In early February, tonnes of rubbish washed up on the beach near Melbou, a coastal town in Algeria's Béjaïa province. On social media, our Observer posted several images of this "wave of plastic” to alert the authorities of this recurrent phenomenon, which is linked to failures with waste management.
Every winter, plastic bottles, glass bottles, cans and other waste items wash up on the beach in Melbou. Most of these items have been thrown away by people living in the area.
A video filmed on February 2 in between Souk El Ténine and Melbou was published by a website focused on news in Béjaïa.
That same weekend, professor Khaled Foudil of the University of Constantine in southeast Béjaïa and the president of OXY-Jeunes Darguina, an environmental protection association, took to Facebook to post a series of shocking photos of the “environmental disaster” unfolding on Melbou Beach.
In an interview with local press, Foudil said there wasn’t adequate waste management in local cities and called on authorities to act to remedy the situation.
"It’s nature’s revenge"
Foudil told the FRANCE 24 Observers team how the rubbish had ended up on the beach in Melbou.
Most of this rubbish is from Béjaïa province. They were carried to the ocean by two rivers, oued Soummam and oued Agrioun. Oued Agrioun empties into the ocean near Melbou.
But unfortunately, there are many landfills along the banks of the river and, when it rains, this waste gets washed into the oued Agrioun, which carries it to the sea. But when it is windy and the sea becomes turbulent, it washes the rubbish back up onto Melbou Beach. It’s nature’s revenge.
City governments should be dealing with the rubbish produced by their residents. Very often, they don’t have the financial means to manage it. What we need are adequate facilities to deal with the waste. But they are very expensive.
So instead, people throw their rubbish into uncontrolled landfills. The fact that the rain washes rubbish into the river and then the sea isn’t the only problem – there are many other health and environmental risks posed by these landfills. They pollute the soil and the water. When these landfills fill up, city workers burn the rubbish. But the burning waste, especially the plastic, creates toxic smoke that can lead to nearby residents getting respiratory illnesses.
"We can clean it up, but people won’t stop producing rubbish!”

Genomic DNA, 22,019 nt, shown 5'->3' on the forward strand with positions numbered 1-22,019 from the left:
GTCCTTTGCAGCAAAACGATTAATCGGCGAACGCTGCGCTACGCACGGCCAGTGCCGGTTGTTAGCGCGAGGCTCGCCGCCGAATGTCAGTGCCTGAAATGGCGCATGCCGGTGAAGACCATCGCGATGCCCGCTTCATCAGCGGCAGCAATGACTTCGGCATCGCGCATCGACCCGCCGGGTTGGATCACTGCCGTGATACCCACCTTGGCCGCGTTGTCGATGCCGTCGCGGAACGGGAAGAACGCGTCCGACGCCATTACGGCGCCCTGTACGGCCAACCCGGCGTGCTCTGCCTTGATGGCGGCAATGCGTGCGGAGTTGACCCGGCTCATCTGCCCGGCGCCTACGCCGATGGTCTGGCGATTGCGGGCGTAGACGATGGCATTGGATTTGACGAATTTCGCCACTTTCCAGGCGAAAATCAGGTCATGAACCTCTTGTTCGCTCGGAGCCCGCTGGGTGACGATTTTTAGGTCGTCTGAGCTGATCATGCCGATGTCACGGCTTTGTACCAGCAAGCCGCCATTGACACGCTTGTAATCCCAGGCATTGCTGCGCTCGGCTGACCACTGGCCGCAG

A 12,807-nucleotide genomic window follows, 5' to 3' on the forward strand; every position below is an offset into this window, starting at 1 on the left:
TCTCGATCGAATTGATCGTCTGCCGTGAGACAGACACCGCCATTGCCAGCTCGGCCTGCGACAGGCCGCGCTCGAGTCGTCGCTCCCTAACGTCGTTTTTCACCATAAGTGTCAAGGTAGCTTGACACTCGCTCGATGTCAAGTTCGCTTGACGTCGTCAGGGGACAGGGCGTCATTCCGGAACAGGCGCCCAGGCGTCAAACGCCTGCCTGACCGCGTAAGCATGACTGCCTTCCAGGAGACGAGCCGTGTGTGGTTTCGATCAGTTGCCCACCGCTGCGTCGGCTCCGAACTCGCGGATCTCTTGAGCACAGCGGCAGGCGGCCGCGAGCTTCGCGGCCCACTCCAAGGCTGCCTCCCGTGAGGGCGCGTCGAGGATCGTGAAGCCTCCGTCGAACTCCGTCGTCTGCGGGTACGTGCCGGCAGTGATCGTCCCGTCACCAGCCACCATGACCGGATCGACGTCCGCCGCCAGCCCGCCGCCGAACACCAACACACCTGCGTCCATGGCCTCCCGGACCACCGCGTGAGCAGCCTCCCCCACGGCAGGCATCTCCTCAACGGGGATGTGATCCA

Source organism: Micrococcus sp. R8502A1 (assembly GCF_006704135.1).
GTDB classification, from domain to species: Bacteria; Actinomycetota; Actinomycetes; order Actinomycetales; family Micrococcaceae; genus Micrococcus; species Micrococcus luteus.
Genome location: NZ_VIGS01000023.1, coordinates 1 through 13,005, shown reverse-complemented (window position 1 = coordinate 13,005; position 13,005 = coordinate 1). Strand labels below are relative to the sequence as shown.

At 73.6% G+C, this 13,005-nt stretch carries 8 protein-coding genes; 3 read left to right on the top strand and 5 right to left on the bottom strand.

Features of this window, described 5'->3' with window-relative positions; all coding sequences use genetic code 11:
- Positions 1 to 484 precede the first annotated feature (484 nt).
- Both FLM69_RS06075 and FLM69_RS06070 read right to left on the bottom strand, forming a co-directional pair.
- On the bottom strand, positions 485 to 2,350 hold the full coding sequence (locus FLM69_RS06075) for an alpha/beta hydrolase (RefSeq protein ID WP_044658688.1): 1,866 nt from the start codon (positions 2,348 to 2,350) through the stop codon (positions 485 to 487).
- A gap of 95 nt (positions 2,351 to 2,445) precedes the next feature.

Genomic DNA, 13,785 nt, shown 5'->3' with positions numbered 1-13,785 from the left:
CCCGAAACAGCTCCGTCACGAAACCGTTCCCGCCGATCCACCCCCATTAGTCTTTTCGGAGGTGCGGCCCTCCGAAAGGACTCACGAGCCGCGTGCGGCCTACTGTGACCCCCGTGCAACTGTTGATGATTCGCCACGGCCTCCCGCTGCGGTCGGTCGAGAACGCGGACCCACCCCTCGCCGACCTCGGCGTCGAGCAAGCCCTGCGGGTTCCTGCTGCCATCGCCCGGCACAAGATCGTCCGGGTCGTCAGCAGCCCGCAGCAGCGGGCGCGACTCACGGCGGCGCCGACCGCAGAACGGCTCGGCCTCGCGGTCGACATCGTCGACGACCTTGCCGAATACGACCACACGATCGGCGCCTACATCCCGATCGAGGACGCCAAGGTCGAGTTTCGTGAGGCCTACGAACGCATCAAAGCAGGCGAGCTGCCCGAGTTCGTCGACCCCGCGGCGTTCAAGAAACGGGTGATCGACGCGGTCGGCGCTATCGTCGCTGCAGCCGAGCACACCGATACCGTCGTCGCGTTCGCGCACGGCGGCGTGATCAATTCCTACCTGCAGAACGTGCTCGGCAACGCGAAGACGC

In the summer you don’t see as much rubbish on the beaches. That’s partially because city governments devote resources to cleaning them up ahead of the tourist season. They make sure there is staff and equipment to clean up the beaches, and swimming is allowed. The second reason is that, in the summer, there is very little rainfall and the rivers dry up so they can no longer carry rubbish to the sea.
My organisation carries out campaigns to raise awareness. We also meet to clean up the beach. But currently, Melbou Beach still looks like it does in the photos. We can go and clean it, but people won’t stop producing waste. And we end up bringing the rubbish to the same landfills on the banks of the river. So that never comes to an end. Today, our aim is to force the authorities to react and to realise the urgency of the situation.
We want cities to work together to set up proper landfills. In Béjaïa, there are no modern waste management facilities. This isn’t the case in neighbouring provinces, so it is clear that in Béjaïa there is a lack of political will. We also want to develop recycling and a better sorting system.
Currently, there is an underground recycling system – some local residents collect plastic waste in landfills to sell it to companies that will recycle it. But proper, legal channels need to be developed.
Khaled Foudil sent these photos to the France 24 Observers team.
Back in 2015, a different Observer spoke to us about the waste washing up on the beach in Melbou. In the years since, the situation hasn’t improved.
>> Read on the France 24 Observers: Algerian activists fight to clean ‘rubbish bin’ beaches